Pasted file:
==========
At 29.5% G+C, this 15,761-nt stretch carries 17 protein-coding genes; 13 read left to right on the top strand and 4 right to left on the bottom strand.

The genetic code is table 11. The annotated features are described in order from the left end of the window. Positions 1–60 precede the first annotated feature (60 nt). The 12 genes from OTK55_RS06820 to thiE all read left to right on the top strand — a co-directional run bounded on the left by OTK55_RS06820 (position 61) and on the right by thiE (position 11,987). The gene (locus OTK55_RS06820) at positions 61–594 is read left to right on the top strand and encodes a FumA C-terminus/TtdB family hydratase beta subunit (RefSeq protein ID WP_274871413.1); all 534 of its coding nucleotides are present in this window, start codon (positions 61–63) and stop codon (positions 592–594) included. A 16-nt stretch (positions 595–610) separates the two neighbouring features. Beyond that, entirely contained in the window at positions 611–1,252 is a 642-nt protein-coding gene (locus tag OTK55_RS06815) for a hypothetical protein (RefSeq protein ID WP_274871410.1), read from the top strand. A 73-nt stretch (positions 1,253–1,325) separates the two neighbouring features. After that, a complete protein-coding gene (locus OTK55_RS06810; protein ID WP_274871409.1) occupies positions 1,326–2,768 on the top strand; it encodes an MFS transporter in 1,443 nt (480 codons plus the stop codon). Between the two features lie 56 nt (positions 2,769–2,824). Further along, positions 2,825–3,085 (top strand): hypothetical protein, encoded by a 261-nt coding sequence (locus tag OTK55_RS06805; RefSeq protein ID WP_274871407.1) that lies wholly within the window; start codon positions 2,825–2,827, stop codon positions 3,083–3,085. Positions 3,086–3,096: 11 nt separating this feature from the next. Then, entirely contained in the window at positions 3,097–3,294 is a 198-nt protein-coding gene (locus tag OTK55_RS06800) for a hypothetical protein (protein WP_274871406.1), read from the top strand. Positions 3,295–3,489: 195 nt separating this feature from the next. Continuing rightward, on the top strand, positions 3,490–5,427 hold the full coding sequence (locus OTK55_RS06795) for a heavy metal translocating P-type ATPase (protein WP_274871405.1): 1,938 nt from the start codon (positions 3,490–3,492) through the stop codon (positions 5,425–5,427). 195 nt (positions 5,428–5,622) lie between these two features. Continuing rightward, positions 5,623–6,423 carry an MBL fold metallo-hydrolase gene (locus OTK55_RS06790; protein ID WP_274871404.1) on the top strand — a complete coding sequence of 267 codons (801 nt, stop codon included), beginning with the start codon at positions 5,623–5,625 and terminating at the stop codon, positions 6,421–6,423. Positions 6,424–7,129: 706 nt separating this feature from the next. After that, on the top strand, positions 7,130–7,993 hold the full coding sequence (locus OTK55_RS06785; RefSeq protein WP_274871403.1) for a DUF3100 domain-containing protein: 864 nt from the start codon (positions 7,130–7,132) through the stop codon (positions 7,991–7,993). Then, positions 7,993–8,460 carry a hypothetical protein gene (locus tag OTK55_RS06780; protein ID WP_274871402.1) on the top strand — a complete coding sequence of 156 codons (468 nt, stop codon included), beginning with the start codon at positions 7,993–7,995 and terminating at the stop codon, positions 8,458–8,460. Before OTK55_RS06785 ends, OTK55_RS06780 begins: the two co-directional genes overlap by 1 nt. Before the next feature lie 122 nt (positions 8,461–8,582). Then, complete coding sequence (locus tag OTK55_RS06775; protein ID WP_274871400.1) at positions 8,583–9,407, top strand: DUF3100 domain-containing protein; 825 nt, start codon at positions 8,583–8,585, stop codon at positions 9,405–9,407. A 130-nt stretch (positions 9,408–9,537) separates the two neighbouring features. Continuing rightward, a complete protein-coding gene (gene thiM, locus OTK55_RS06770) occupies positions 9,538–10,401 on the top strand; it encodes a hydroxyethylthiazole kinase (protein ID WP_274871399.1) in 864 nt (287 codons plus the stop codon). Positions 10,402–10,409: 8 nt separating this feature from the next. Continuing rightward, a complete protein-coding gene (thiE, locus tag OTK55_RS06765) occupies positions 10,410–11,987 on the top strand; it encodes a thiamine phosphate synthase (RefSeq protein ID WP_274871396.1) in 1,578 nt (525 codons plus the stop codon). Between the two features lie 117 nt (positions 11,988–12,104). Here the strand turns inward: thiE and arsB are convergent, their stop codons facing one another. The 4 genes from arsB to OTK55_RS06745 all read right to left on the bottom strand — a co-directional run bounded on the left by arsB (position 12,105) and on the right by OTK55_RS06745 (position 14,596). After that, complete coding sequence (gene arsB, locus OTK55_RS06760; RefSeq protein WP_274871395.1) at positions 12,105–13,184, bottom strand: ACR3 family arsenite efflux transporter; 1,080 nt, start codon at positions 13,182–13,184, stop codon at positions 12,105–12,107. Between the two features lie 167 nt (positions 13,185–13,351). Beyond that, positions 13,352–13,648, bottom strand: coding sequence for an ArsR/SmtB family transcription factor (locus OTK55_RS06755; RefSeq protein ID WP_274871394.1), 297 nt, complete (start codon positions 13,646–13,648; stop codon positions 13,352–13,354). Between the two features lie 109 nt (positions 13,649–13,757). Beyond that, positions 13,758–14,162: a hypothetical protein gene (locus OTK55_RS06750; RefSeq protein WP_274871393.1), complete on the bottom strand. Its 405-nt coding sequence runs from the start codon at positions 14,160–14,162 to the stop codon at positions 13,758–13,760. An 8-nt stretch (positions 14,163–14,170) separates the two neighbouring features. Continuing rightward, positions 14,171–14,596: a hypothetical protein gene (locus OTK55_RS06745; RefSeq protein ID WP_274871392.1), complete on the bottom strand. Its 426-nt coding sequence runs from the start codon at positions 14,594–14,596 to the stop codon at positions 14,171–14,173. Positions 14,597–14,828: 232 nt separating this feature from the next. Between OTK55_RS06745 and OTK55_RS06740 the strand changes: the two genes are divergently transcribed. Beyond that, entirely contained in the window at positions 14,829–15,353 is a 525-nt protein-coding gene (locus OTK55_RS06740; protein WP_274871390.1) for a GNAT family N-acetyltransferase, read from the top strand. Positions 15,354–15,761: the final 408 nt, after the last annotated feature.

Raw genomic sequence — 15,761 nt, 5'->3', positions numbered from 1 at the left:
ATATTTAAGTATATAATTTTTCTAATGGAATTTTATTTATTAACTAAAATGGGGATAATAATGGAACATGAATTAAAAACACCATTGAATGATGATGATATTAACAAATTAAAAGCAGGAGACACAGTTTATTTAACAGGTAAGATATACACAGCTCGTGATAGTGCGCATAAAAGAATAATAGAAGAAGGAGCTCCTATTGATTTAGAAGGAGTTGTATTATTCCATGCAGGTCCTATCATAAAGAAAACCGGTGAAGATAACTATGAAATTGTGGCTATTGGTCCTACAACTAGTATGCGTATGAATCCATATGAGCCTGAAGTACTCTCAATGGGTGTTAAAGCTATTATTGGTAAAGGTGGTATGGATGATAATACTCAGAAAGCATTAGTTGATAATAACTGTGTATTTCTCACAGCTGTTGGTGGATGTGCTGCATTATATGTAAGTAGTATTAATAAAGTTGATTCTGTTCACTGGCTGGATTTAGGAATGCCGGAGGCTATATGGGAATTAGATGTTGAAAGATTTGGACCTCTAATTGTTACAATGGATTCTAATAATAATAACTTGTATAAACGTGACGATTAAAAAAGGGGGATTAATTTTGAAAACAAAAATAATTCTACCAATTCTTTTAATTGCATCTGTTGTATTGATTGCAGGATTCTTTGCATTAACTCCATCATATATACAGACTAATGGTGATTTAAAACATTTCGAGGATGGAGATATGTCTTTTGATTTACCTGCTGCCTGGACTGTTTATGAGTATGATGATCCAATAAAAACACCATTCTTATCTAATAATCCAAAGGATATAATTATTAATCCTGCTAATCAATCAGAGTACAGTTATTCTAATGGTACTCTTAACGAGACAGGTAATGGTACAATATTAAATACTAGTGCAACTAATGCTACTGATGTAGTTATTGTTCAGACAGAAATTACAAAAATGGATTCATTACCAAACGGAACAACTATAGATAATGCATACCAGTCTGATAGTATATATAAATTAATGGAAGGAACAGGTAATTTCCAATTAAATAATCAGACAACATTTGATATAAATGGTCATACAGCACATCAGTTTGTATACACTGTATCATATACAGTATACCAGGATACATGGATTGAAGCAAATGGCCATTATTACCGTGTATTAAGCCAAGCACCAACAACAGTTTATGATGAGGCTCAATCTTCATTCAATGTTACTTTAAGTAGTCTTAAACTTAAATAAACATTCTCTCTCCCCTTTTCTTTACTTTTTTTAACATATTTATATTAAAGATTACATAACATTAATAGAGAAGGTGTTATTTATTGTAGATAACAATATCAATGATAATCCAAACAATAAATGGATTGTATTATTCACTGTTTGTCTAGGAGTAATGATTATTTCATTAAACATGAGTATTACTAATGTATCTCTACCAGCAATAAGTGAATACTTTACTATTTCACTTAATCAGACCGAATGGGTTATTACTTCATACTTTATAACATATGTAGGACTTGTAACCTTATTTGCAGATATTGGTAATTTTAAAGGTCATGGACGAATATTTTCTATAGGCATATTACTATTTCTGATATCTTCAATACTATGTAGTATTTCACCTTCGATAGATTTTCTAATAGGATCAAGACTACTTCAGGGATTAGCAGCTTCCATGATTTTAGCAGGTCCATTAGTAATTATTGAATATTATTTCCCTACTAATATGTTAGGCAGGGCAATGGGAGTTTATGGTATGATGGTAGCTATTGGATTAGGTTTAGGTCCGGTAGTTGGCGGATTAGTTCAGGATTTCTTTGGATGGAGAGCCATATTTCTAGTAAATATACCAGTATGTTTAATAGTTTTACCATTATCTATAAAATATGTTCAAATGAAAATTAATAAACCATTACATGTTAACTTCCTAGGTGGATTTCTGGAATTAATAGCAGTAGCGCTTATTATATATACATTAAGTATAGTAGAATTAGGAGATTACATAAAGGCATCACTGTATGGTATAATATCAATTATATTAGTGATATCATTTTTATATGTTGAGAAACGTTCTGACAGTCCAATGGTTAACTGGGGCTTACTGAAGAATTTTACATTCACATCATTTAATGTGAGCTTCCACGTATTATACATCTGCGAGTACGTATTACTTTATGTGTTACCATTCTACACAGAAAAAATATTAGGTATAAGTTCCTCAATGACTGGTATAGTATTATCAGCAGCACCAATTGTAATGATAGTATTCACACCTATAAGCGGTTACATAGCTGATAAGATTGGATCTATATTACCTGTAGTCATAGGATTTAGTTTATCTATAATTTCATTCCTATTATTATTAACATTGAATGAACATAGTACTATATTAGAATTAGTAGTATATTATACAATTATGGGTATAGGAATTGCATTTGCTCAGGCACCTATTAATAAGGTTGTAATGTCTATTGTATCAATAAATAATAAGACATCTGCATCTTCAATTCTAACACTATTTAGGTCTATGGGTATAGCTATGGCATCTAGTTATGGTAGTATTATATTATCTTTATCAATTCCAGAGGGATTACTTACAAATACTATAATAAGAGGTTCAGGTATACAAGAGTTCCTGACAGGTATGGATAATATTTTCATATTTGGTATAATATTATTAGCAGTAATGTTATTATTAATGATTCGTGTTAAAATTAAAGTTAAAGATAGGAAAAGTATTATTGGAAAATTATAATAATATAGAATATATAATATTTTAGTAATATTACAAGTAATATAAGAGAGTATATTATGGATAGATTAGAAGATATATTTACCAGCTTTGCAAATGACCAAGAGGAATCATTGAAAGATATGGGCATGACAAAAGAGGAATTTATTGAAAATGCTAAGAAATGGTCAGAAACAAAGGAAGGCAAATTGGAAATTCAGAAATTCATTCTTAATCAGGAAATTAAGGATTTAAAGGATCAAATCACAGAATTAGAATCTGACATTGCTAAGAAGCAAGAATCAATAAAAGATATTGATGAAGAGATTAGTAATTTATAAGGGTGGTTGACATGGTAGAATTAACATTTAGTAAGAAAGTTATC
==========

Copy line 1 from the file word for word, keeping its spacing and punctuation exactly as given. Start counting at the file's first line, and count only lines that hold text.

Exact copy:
At 29.5% G+C, this 15,761-nt stretch carries 17 protein-coding genes; 13 read left to right on the top strand and 4 right to left on the bottom strand.